In the third episode, “Scenes from a Marriage,” the two unfettered performances: the first, part of a gallery workshop, the second, an adoration.
Episode four, “The Conceptual F**K”: a woman lays down nude to burn in the sun. This is art, it is broadcast, it trends. Then it goes analogue and is challenged, redescribed, dismantled. A shirt it turns out
unmakes a man.
The fifth episode, “A Short History of Weird Girls,” is a startling, discreet gem of pop experimental cinema.
The final moments of the last episode are an apotheosis, both for the series and for the protagonists.
Later, after I’d taken the time to read a bit of the popular press around the show’s release, I wondered if people had missed its depth. Calling it “comedy” seemed wrong to me, but that’s what everyone did. Soon enough I realized that I was the one who was wrong. Dick is full of fools and laughter, and I eventually remembered that laughter—raucous, vulgar, norm-destroying laughter—was characteristic of Bakhtin’s appropriative, novelistic genres.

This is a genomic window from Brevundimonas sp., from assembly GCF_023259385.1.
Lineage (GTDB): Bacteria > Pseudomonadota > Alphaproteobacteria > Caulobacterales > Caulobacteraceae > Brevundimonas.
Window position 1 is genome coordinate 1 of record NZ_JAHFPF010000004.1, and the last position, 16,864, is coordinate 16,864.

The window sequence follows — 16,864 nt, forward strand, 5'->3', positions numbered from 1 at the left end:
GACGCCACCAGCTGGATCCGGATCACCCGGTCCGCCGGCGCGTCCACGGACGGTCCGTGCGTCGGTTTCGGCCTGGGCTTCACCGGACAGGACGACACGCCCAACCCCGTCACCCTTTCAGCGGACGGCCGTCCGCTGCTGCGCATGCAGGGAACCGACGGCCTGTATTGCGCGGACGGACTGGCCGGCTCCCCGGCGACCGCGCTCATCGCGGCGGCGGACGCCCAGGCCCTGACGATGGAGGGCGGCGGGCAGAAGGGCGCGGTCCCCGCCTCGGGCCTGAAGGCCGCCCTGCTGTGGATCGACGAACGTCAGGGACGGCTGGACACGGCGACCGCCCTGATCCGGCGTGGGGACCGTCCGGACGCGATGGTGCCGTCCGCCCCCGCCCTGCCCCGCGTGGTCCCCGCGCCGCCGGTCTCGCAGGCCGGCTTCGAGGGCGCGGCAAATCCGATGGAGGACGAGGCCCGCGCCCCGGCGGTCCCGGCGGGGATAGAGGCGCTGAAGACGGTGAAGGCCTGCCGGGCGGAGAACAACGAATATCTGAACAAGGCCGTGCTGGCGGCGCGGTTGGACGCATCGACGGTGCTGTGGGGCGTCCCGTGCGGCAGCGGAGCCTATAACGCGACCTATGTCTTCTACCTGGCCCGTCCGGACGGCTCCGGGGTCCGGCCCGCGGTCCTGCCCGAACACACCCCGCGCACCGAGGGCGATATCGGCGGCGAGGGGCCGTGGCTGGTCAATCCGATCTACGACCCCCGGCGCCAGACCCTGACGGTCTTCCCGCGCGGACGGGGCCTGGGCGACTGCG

So a thought: if movies are short stories (or maybe comics), then maybe streamed episodic narratives are novels, empowered with all the freedom and breadth and consuming variety the analogy implies.
I’m working in broad strokes, loud colors, but this is what Dick taught me.